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Houston Home Journal (Perry, Georgia)
Thursday, 9 June 1904 - pg 6 [via South Georgia Historic Newspapers]
Death of Dr. J. B. Smith
At his home on Swift street in Perry Dr. John Baptiste Smith died early last Saturday morning.
At the home Sunday morning the funeral services were conducted by Rev. T. E. Davenport, pastor of the Perry Methodist church.
The Houston Lodge No. 35, F. & A. M. with visiting Masons, took charge of the body, and at Evergreen cemetery the rites of burial were performed with Masonic honors.
Six Knights Templar of Fort Valley acted as an escort of honors.
The pall bearers were Messrs. C. F. Cooper, M. L. Cooper, C. E. Gilbert, J. P. Duncan, J. H. Hodges, L. M. Paul.
Dr. Smith was 91 years of age nine days prior to his death. He was the oldest white man in Houston county, and no man in the county was ever held in higher esteem.
He is survived by the devoted wife and three daughters, Mrs. J. H. Powers of Perry, Mrs. S. H. Morgan of Atlanta and Mrs. B. C. Holtzclaw of Perry. There are also seven grand-children and four great-grand-children.
Attending the funeral and burial there were Masons and other friends of the family from Hawkinsville, Elko, Fort Valley and other sections of the county.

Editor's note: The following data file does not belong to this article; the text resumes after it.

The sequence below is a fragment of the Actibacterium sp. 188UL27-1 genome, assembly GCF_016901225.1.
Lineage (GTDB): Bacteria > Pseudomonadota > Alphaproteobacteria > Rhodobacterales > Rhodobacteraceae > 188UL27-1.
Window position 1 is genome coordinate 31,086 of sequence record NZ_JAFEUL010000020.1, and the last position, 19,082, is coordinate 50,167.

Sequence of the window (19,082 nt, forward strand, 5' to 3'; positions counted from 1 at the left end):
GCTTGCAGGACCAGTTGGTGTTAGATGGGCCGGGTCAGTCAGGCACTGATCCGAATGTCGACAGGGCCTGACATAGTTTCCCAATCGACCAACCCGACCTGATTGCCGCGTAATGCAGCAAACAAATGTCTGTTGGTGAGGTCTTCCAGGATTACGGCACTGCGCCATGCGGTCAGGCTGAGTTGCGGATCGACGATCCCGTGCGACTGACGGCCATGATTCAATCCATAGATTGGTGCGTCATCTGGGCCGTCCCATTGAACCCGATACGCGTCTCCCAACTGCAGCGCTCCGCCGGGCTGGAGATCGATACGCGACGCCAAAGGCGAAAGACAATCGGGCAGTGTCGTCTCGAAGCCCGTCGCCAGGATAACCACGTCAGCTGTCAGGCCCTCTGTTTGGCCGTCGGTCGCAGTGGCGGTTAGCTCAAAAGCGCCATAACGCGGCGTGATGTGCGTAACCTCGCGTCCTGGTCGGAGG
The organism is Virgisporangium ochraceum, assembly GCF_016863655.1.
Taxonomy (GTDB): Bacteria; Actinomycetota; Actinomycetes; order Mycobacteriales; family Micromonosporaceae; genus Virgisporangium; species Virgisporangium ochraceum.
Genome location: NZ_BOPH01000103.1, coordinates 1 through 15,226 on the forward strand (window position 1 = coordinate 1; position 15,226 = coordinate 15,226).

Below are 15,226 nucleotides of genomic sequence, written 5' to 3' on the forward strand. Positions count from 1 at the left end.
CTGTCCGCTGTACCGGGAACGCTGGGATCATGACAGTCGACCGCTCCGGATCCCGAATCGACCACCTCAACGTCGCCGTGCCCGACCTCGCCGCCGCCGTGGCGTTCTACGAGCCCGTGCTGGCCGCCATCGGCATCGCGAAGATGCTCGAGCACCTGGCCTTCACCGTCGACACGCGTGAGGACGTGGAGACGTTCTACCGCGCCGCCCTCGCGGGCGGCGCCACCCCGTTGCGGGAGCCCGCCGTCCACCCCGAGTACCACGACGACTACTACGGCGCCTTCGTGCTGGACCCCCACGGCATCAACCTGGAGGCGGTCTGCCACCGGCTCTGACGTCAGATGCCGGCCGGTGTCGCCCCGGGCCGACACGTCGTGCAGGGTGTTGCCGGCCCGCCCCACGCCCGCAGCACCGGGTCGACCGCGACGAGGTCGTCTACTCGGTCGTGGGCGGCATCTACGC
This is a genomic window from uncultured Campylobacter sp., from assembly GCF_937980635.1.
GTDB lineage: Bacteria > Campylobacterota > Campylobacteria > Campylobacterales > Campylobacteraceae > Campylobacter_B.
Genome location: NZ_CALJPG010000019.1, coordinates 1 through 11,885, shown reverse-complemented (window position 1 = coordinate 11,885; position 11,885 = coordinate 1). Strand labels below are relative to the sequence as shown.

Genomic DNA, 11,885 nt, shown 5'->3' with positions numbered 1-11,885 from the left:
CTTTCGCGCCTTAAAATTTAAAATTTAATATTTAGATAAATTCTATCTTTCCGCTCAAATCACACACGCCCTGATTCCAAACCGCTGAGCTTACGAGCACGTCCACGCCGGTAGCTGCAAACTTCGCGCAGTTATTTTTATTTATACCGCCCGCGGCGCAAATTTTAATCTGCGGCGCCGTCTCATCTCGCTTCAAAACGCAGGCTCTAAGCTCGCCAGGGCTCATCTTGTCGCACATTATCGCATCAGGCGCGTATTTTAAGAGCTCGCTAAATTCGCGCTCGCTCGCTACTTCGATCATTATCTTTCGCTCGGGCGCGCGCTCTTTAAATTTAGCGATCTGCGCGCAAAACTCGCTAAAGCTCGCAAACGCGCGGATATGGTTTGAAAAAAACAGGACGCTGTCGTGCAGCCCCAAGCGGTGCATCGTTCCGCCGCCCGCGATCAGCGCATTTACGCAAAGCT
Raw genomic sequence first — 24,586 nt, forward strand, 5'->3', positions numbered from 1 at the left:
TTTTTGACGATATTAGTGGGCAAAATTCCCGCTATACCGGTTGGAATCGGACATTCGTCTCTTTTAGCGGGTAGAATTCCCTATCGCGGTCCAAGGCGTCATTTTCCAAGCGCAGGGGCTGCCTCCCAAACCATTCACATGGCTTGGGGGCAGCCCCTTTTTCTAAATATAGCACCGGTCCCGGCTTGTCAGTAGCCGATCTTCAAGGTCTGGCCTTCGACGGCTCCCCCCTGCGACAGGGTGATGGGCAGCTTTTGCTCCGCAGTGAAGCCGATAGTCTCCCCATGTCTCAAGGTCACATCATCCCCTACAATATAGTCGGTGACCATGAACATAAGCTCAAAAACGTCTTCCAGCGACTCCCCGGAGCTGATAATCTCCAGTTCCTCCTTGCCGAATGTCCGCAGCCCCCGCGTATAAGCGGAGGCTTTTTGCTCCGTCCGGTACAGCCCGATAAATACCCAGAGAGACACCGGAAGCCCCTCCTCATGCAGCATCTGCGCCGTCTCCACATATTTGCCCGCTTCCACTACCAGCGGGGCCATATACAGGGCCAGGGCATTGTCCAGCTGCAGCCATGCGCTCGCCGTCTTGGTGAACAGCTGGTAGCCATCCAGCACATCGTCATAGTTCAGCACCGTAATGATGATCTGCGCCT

The floral offerings were magnificently beautiful, completely covering the top of the casket and in accord with the desire of the family, these beautiful emblems were buried with him to whose honor they were silent tributes.
Dr. John Baptiste Smith was born May 26th, 1813, at Budeshire, Germany, graduated at Marsburg, Germany, came to the United States in 1848, was married to Mrs. Matilda Blackman in Charleston, Tenn., and from that place came to Perry, Ga., in 1863.
He was a Royal Arch Mason and Knight Templar. In 1863 he served as surgeon in Gen. J. C. Vaughn's Tennessee Brigade, and in 1864 he was assistant surgeon in the McFarrin hospital at Forsyth, Ga.
Though he retired from the practice of medicine several years prior to his death, he took the same interest in the profession as he had demonstrated during the many yeare [sic] of his successful practice, and read his medical journals regularly until his eyesight failed.
Though confined to his room more than a year, and to his bed several months, it was not disease, but the weight of more than four score well-spent years that prevented his daily intercourse with business people whose utmost confidence he had earned by many years of upright living in their midst.
Of this perfect gentleman and friend of many years, we can but repeat that which we wrote last week in calling attention to his 91st birthday.
Never of robust physique, he was strong because he had learned to subdue his passions and control himself.
For forty years our people have known him, and in all that time no word of reproach has been uttered against him. Morally his life was a model. For fully forty years this writer has known him, and in his intercourse with our people, professionally and socially, we know not that he has ever uttered a word in anger, or given expression to a vulgar or impure thought.